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    Produce shipped into the islands must be checked by Department of Agriculture inspectors, who are fewer in numbers and working fewer hours.

Companies that import fresh produce to the islands have paid thousands of dollars in extra costs since December to get their shipments inspected before they spoil—a bill that eventually gets passed along to everyday Hawaii shoppers.

Layoffs that began in December—along with 18 mandatory furlough days—have cut the number of state quarantine inspectors at busy Honolulu Airport and the Sand Island maritime inspection facility to 40 from 58 and narrowed the window that shippers like Armstrong Produce Ltd. can get their goods processed each day.

So Armstrong, Hawaii’s largest produce distributor, has joined other importers in paying a weekly total of about $300 in unexpected expenses to bring in short-handed inspectors on overtime.

The price tag keeps adding up for an island state that imports 80 percent of everything that’s consumed. And even if Gov. Linda Lingle signs a bill on her desk that would restore 22 of the 23 inspector positions across the state beginning July 1, agricultural officials say the pressure on inspectors, importers and shoppers would not ease for weeks and, more likely, months.

"We can’t have the food chain get disrupted for the consumers of Hawaii," said Armstrong President Mark Teruya. "Every commodity that comes in from the mainland, whether it’s by air or by ocean containers, needs to be inspected. Everybody’s in the same situation. … All the importers have to incur these costs."


The state agriculture department’s quarantine branch inspection staff has been hurt by state cutbacks:

Full-time equivalent positions:
» 2009: 96
» 2010: 73

Furlough days:

» Fiscal year 2009: 18
» Fiscal year 2010: 24

Inspection hours at Honolulu Airport:

» 2009: 5:45 a.m. to 2:30 a.m.
» 2010: 6:30 a.m. to 8 p.m.



More and more fresh fruits and vegetables are being imported to Hawaii:

Fresh fruit:
» 1960: 26 million pounds
» 2004: 100 million pounds

Fresh vegetables:
» 1960: 49 million pounds
» 2005: 169 million pounds

Source: State Department of Agriculture

The shortage of inspectors especially hits importers that fly in the most perishable produce that can’t be refrigerated on their five-hour flights from the West Coast.

In the Hawaii produce industry, "everybody’s fighting to come in early," said Neal Otani, president of Y. Fukunaga Products Ltd. "Anything that comes in after 8 or 8:30 at night, we get whacked with that overtime charge. We have no choice but to pay that overtime if we want it out of the airport."

Since the state layoffs and furloughs began as a response to Hawaii’s stagnant economy, Otani said, importers have been passing the unexpected overtime costs on to retailers, who end up raising the prices that consumers pay at grocery stores.

"That’s how it works," Otani said. "If we kept eating all of the costs, we wouldn’t stay in business very long."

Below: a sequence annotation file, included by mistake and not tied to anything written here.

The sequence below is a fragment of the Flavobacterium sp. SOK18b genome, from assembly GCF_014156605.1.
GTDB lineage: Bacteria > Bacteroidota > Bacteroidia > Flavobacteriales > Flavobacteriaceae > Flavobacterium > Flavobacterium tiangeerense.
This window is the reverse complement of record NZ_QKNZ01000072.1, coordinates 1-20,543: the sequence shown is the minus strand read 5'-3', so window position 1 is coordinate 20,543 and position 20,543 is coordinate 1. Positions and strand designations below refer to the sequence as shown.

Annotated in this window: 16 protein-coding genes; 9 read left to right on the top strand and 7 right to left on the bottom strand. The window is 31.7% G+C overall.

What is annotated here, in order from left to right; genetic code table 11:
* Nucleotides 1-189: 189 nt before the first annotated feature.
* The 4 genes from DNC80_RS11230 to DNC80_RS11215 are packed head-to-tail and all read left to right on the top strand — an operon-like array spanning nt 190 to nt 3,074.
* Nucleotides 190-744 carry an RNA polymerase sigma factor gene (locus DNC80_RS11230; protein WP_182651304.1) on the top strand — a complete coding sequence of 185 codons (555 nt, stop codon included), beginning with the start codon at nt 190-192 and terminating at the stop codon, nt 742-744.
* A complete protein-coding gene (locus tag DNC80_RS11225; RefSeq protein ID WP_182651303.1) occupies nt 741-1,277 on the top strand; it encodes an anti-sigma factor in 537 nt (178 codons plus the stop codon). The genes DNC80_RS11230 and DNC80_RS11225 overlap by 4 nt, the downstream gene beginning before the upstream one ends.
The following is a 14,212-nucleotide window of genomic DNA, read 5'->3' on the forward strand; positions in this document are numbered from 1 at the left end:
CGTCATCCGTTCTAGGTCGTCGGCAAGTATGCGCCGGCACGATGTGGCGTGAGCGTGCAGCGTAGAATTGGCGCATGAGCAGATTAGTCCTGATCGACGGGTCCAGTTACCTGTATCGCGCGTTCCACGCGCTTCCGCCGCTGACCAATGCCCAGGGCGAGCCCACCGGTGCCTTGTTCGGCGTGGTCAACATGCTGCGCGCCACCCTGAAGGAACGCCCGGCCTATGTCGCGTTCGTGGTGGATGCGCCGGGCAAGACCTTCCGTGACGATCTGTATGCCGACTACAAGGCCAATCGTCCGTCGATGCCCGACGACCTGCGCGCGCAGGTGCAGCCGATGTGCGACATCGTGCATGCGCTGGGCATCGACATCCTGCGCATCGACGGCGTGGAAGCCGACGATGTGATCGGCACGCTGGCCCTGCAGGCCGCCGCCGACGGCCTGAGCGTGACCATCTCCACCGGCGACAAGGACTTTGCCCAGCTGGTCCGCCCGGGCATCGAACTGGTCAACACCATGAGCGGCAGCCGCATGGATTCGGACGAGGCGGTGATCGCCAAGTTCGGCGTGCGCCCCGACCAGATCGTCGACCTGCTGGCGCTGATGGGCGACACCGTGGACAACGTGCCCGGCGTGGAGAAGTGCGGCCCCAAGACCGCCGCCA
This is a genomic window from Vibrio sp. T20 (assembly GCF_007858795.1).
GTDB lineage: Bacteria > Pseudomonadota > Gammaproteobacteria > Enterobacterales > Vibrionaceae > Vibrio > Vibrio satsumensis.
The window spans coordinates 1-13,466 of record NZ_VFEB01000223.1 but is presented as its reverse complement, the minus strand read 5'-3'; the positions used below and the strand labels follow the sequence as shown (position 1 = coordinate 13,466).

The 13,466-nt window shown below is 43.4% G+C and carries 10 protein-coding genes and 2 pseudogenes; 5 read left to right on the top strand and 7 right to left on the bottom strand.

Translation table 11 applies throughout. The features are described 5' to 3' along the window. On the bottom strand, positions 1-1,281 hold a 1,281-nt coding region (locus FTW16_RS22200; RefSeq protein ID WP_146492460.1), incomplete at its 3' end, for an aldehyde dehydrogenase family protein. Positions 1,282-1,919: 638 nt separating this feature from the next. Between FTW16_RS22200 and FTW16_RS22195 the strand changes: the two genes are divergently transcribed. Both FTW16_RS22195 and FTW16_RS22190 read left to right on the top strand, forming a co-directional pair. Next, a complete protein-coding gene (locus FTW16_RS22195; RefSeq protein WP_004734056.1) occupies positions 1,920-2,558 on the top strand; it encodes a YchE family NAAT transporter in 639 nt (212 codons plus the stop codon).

Three waves of layoffs cost the state Department of Agriculture the equivalent of 23 full-time produce inspectors, said Domingo Cravalho, the quarantine branch’s inspection and compliance section chief.

As the number of inspectors on all islands fell to 73 from 96, the department cobbled together a schedule that continued inspections seven days a week at Hawaii’s busiest entry point, Honolulu Airport.

But instead of inspecting produce and other goods from 5:45 a.m. to 2:30 a.m. every day, the airport inspection hours have now been reduced to 6:30 a.m. to 8 p.m., with inspectors working until 8:30 p.m. to finish their paperwork, Cravalho said.

"That’s it," Cravalho said. "Any cargo that arrives after 8 o’clock won’t be inspected that day."

Produce shippers normally don’t pay fees to have their goods inspected during normal working hours.

Airlines are assessed a fee of 50 cents for every 1,000 pounds of cargo, Cravalho said, but few pay it. Another bill on Lingle’s desk would institute penalties for failing to comply with the fee.

"The money collected thus far wouldn’t even pay for the annual salaries of two inspectors," Cravalho said.

Otherwise, there are no fees to directly pay the costs of inspecting all the produce that arrives every week.

So shippers have been paying inspectors on overtime to process their shipments.

With an average base salary of $35 an hour per inspector, plus overtime, plus meals, plus mileage, shippers have been averaging a total of about $300 a week in additional costs, Cravalho estimated.

And starting July 1, six more furlough days will go into effect, leaving his staff even more short-handed.

"Not only will we have fewer bodies to perform our operations," Cravalho said, "we’ll have to throw in more days that inspectors will be off."

So he hopes to see positions restored over the next several months—and Cravalho knows that his idled inspectors are anxious to come back.

"They’re champing at the bit," he said, "and ready to work."


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